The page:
Many moderns think that the "end game" is what is important. In other words, they view religions as being "right" or "wrong," "winners" or "losers," and they forget what Jesus himself came to do, which is save each soul in each generation. So people who are hoping for and "rooting" for the end of times are actually in direct contradiction of God's priorities. God wants many, many generations of humans to live well, joyously, come to know him and be saved. It's not a final scoreboard mentality that so many of you have. For example, look at Iraq. There were generations of Christians there who lived, worshipped and died over the past centuries. Those are "wins" in God's eyes. So it is easy to think that the number of Christians in Iraq now, which has been reduced by half because of the war, somehow is "the status" of "salvation" in a country. God does not care about the "stats" and human entities such as "numbers of the faithful per country." God cares about each soul, wanting them to have a good life, and then wanting them to be saved due to their grace and their charitable living. So you cannot look at Iraq and think in terms of "how many Christians now" and so forth. Now, I am not saying the persecutions are OK, because they are far from OK. What I am saying is that Christianity comes and goes in cycles and each generation is a "success" in God's eyes because God is always biased toward wanting more to be born, more to live, more to love and serve him, and more to be saved.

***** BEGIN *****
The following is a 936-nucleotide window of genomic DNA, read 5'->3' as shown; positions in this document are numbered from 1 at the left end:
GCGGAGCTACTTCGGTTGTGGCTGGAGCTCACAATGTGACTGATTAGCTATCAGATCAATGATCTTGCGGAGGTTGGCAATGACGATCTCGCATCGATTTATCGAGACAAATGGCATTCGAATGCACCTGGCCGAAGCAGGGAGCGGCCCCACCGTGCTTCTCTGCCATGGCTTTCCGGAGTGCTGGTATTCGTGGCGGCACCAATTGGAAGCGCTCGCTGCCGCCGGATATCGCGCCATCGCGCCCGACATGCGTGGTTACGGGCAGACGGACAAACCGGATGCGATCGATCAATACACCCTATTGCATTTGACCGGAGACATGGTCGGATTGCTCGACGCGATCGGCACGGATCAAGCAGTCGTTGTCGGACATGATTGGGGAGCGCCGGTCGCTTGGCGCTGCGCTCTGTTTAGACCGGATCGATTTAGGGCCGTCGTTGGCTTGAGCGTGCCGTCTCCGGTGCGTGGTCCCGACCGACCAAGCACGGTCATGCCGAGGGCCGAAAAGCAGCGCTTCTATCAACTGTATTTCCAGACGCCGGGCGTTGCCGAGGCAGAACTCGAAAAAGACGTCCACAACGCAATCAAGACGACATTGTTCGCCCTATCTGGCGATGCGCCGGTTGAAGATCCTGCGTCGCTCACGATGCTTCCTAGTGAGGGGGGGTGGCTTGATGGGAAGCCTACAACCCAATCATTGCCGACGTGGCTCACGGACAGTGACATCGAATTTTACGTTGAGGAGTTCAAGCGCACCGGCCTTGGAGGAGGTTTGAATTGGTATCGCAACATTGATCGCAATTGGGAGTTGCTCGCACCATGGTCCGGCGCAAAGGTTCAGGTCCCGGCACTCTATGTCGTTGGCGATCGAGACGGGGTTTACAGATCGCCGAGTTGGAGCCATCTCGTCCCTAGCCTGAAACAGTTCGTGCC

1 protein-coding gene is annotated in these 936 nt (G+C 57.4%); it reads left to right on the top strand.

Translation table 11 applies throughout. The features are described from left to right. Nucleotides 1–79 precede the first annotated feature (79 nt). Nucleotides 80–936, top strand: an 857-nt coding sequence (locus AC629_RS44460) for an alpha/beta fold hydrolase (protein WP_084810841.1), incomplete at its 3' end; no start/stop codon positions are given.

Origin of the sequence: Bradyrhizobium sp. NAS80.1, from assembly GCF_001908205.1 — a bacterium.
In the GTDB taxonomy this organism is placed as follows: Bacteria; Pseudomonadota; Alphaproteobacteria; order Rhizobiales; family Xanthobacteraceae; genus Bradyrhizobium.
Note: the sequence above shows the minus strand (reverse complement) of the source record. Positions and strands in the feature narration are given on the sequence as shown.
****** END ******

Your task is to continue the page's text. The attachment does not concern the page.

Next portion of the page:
Thus, people who actually "want" the end of times to come soon are being un-Christian and selfish. They don't want hundreds more years of babies being born, souls being saved, and humanity being served. But that is what God wants. God wants "the end of times" to be far, far, far in the future. God wants the monotheistic faiths, the children of Abraham, to demonstrate generation after generation that the Kingdom of God IS at hand, by living, not by hoping for some big Armageddon for one's own personal "expected" reward and gratification, and thus erasing the possibility of many more generations being born and enjoying life and coming to know God.

So Jesus was very careful to not speak for God on this subject. This is why Jesus truthfully said that he didn't know when the end of times would occur, and that only God knows. By truthfully I mean obviously Jesus always told the truth, but he wasn't hiding some knowledge. God really IS the only one who knows when the end of times will occur, but God is not pushing for it to happen soon. Unfortunately, it is humans who are hoping for it soon (and many of those who hope and agitate would find they would not get a thank you note from God for their efforts). Jesus taught to live your life as if you were always ready, and that is obvious because anyone can see throughout history that both individual and community human life is unpredictable. This is especially true as human technology outstrips their wisdom and compassion.